Wed, 05/20/2009 - 6:29pm

Newt Gingrich needs to read up before he defames my entire ethnic group.

Writing in the Washington Examiner last week, former speaker of the U.S. House of Representatives Newt Gingrich warned the Obama administration that a group of 17 Uyghurs, held in Guantánamo Bay since 2002, would be a threat to U.S. national security if transferred to American soil. "[T]hey are trained mass killers instructed by the same terrorists responsible for killing 3,000 Americans on September 11, 2001," he wrote. "They have no place in American communities."

These claims are irresponsible and untrue. And the title of his work, "Let's NOT meet the Uyghurs" extends the accusation to all Uyghur people. Uyghurs are not terrorists; nor are they a threat. In fact, Uyghurs could be a natural U.S. ally.

Uyghurs are the Tibetans you haven't heard about. Ethnic Turkic people from the Chinese Xinjiang Uyghur Autonomous Region, Uyghurs have long faced discrimination and persecution as a minority -- a fact recognized repeatedly by the U.S. Congress and State Department, which has noted China's insidious strategy of using the U.S. war on terror as pretext to oppress independent religious leaders and peaceful political dissenters. Uyghurs' struggle for self-rule is one against dictatorship and communism, not one to establish a sharia state through violence (as Gingrich claims, in a curious echo of Chinese government propaganda).

Nothing about the Uyghur cause involves hostility toward the United States or association with terrorist groups. In the case of the detained Uyghurs, this too has been recognized by the United States. In June 2008, a D.C. Circuit Court unanimously ruled that the U.S. government's designation of Huzaifa Parhat, one of the 17 Uyghurs at Guantánamo, as an enemy combatant was invalid. The U.S. government's case, they concluded, was insufficient, unreliable, and based on attenuated guilt-by-association reasoning. The panel found no evidence that Parhat was a member of the East Turkestan Islamic Movement (ETIM), that ETIM was associated with either al Qaeda or the Taliban, or that ETIM had ever fought against the United States. Supposed proof that detainees had undergone "terrorist training" is dubious at best. The detainees were able to break down and reassemble a single Kalashnikov rifle. To classify this experience as "terrorist training" would require a radical logic leap.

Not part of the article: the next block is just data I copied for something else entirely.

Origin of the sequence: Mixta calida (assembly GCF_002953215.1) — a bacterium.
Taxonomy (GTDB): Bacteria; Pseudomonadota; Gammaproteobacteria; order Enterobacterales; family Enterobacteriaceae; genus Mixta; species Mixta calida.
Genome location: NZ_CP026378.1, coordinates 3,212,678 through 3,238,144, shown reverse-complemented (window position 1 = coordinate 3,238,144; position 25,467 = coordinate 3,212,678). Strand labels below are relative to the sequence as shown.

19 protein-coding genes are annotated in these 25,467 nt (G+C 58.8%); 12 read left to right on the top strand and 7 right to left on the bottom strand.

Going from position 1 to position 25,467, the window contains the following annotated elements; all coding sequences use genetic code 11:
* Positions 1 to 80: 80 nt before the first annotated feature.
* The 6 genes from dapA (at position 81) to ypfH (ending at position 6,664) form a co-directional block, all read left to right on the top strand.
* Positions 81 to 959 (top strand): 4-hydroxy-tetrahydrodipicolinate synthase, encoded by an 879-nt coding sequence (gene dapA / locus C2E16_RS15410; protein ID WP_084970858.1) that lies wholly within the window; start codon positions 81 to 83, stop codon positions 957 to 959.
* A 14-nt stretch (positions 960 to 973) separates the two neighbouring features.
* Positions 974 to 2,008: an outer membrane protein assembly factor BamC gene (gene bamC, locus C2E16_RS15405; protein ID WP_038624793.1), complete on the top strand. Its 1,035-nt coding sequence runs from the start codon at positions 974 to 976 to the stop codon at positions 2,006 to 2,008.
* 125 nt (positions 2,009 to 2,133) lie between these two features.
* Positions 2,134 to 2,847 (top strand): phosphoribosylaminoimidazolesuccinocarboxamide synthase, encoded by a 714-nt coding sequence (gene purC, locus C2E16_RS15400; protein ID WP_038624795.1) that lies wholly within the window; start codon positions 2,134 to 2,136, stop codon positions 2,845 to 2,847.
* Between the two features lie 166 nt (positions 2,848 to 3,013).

Every one of the 17 Uyghur detainees at Guantánamo has repeatedly denied being part of ETIM, or of being sympathizers of al Qaeda or the Taliban. They should remain innocent -- both legally and in public discourse -- unless proven guilty.

As the discussion about the fate of these men goes forward, it is not the danger that the Uyghur detainees pose to the United States that is of greatest concern, but the danger China poses to detainees. Were it not for the grave threat of persecution that these men face from the Chinese government, they would have been returned home years ago. In just one example from 2002, a U.S. Department of Justice report cites claims that U.S. agents at Guantánamo collaborated with Chinese counterparts in the rough treatment of Uyghur detainees prior to scheduled interviews with the Chinese agents.

Finding a new home for the displaced Uyghurs is the U.S. government's duty. Gingrich finds preposterous the idea of relocating them to a place like, as he put it, "Fairfax Country Virginia, where there is already a sizable (non-terrorist) Uighur community." But why is the idea so preposterous? The Uyghurs are not a threat to U.S. communities. Just look at the five Uyghur companions who were released from Guantánamo in 2006 and have lived peaceably and productively in Europe for three years now.

I am a new citizen of the United States, but I know enough about the shining ideals that brought me -- and millions of other immigrants -- here to know that fearmongering rhetoric like Gingrich's is the real threat to America.

Nury A. Turkel is a Uyghur-American attorney in Washington.

Photo: Ethan Miller/Getty Images for Comedy Central